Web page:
July 14, 2017
I awoke late, about 6:45 a.m. I took a shower, slipped on some clothes, and went downstairs for a breakfast of sausage, biscuits and gravy, and coffee. When I returned, Janine was up and had showered and was ready for her breakfast. We returned to the dining area, where she ate a healthier breakfast and I added some cherry flavored Greek yogurt to the meal. During breakfast, we decided to stay in Manhattan at the same motel for another night, versus going up the road to another place where we could have earned a $20 travel bonus; just not worth the effort. With that decision, the day became more relaxed almost instantly.
Our first exploration of the day began with a visit to the Manhattan Zoo. Typically, we are not people who seek out zoos, but the idea of a zoo in a community of fewer than 53,000 people was intriguing. So we visited. It is an interesting place. Not a monstrous zoo by any means, the place has greater variety than we would have expected. Tigers, leopards, anteaters, Asian wild peccaries, peacocks, all manner of exotic birds, otters, cheetahs, monkeys, gibbons, and on and on. As one would expect, the place was awash in children, but the screeching, in general, kept to tolerable levels.
From there, we visited the Flint Hills Discovery Center, which offered an extraordinary education in the history of the Flint Hills region, beginning with the VERY beginning millions of years ago and zipping right on up through the present. The first experience inside the very modern building was a “4-D” movie. The film was shown on an extremely wide screen and was augmented by smoke, wind, snow, odors, and an incredible sound system. I was impressed. And I thought it interesting that many of the words used in the narration echoed the words of a post I made the night before, in which I described the enormity of the sky and said “I have decided parts of Kansas are beautiful; parts of the state are emotionally draining, they are so beautiful.”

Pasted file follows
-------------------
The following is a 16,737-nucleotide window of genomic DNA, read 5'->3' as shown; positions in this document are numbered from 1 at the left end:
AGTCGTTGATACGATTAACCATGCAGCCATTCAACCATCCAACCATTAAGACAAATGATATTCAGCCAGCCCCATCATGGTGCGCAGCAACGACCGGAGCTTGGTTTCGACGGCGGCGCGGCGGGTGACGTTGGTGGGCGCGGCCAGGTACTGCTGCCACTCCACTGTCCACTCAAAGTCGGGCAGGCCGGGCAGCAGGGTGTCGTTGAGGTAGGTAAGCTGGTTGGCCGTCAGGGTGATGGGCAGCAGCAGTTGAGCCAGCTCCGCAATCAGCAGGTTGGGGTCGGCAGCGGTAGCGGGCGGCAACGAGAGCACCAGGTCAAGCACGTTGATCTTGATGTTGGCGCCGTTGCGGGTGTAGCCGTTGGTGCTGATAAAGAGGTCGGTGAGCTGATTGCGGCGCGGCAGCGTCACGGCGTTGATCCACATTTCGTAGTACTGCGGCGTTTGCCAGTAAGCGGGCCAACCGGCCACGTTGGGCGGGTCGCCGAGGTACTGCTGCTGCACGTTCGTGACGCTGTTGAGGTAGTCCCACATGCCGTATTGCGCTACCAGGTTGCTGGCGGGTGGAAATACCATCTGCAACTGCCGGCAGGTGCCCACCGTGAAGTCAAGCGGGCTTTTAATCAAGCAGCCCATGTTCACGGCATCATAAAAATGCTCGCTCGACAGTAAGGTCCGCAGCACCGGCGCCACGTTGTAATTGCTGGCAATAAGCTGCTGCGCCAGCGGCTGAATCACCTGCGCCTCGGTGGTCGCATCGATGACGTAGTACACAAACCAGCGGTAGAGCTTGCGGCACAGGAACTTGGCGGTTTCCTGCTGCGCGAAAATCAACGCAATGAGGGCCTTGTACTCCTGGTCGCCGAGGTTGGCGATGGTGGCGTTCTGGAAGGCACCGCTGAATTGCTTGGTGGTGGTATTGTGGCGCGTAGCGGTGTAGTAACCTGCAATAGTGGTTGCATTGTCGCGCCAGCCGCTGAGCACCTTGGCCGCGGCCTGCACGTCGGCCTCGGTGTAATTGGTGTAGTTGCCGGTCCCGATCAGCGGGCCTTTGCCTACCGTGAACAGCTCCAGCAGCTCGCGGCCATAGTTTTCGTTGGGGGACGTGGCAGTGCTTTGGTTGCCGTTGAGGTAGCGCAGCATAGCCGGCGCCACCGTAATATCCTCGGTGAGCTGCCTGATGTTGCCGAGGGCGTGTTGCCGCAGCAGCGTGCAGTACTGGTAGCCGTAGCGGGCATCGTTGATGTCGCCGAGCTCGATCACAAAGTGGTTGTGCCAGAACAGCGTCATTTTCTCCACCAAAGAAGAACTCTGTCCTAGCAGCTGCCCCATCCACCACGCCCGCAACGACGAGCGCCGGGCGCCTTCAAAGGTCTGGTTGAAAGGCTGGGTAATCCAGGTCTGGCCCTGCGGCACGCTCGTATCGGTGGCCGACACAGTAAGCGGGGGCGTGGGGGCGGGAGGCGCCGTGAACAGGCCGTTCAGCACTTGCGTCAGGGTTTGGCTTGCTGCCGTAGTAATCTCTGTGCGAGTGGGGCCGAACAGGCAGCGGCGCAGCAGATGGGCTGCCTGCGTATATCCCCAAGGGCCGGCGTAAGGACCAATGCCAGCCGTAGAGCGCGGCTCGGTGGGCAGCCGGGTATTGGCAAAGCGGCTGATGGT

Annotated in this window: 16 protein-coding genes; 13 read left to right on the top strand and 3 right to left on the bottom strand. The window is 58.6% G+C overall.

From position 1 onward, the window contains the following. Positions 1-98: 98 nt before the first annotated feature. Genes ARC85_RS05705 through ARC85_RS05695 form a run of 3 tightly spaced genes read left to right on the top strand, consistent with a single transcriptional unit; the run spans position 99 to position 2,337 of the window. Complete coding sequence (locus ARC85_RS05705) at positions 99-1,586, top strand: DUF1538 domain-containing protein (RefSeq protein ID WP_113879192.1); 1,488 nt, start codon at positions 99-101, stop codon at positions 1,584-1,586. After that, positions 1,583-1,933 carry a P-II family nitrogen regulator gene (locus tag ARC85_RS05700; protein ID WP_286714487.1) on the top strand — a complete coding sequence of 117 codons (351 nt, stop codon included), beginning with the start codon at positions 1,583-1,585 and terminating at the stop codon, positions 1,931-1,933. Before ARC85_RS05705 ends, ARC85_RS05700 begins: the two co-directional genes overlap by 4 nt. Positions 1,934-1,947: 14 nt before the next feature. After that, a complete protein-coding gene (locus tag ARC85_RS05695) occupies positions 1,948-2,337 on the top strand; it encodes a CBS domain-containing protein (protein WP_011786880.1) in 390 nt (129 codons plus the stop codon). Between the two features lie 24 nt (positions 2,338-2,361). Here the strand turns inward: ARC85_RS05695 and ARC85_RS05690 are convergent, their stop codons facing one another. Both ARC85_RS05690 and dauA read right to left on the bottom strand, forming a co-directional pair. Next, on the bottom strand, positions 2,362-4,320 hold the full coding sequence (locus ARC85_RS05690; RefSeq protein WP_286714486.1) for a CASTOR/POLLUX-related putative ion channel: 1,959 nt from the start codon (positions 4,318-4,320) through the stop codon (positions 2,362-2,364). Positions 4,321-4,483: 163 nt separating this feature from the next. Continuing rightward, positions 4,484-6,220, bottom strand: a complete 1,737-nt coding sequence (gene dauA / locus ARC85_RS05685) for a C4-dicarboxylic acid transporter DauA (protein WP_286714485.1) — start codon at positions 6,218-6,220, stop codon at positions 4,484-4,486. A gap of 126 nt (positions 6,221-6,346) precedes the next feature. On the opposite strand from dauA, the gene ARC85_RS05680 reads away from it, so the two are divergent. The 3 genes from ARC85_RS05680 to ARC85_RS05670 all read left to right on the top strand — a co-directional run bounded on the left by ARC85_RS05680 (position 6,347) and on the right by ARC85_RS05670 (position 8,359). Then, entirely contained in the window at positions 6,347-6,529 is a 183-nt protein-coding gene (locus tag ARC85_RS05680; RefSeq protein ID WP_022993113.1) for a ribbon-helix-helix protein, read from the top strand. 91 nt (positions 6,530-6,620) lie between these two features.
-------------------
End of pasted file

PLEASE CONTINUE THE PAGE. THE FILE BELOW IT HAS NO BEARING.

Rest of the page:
We decided to have lunch at the Tallgrass Tap Room, the food and beer establishment run by Tallgrass Brewing. I had a burger and a flight of five Tallgrass offerings, plus one other: 1863 Wheat; Eleanor; Carhop; Thunderclap; and Midwest Berry Crunch, and a non-Tallgrass offering, a Dogfish Head 60 Minute IPA. After lunch, we slipped back to the motel for a bit, then headed out to Kansas State University, where we visited the KState Insect Zoo. In addition to an incredibly large collection of live insects (literally dozens of tarantulas of all sorts, plus monstrous beetles, flies, scorpions, etc.), the place has an exquisite exterior garden area, mostly native plants, I think.
The next stop was the Call Hall Dairy Bar, where we both had double scoops of ice cream. A huge group of students—an extraordinarily diverse group, ethnically speaking—was in front of us, making for slow going to get our orders in. No worries, though, as I found them interesting. I suspect they were from a class that had just let out. We sat and ate our ice cream while we learned, by Janine’s reading signs, that we could buy eggs and all manner of meats in the little store, which is run under the auspices of the Animal Sciences and Industry department of the university.
On the way back to the motel, we stopped at Walmart to buy odds and ends we’d been intending to buy, thence to the hotel. I planned to wash clothes in the single guest washer, but it was hogged by a woman who left her load in the machine for well over an hour after it finished; she also left a load in the dryer. I tried and tried to see if the machines were empty, but the evil, lazy woman left her clothes in the washer and in the dryer. I hope she was forced to iron all the clothes in the dryer in order to make them wearable. We ordered pizza for delivery to the motel; just too tired to go out again. After eating a monstrous amount of pizza and putting the remainder in the refrigerator, we talked about what we would do the next day. We reached a decision, as outlined in the following paragraphs.
July 15, 2017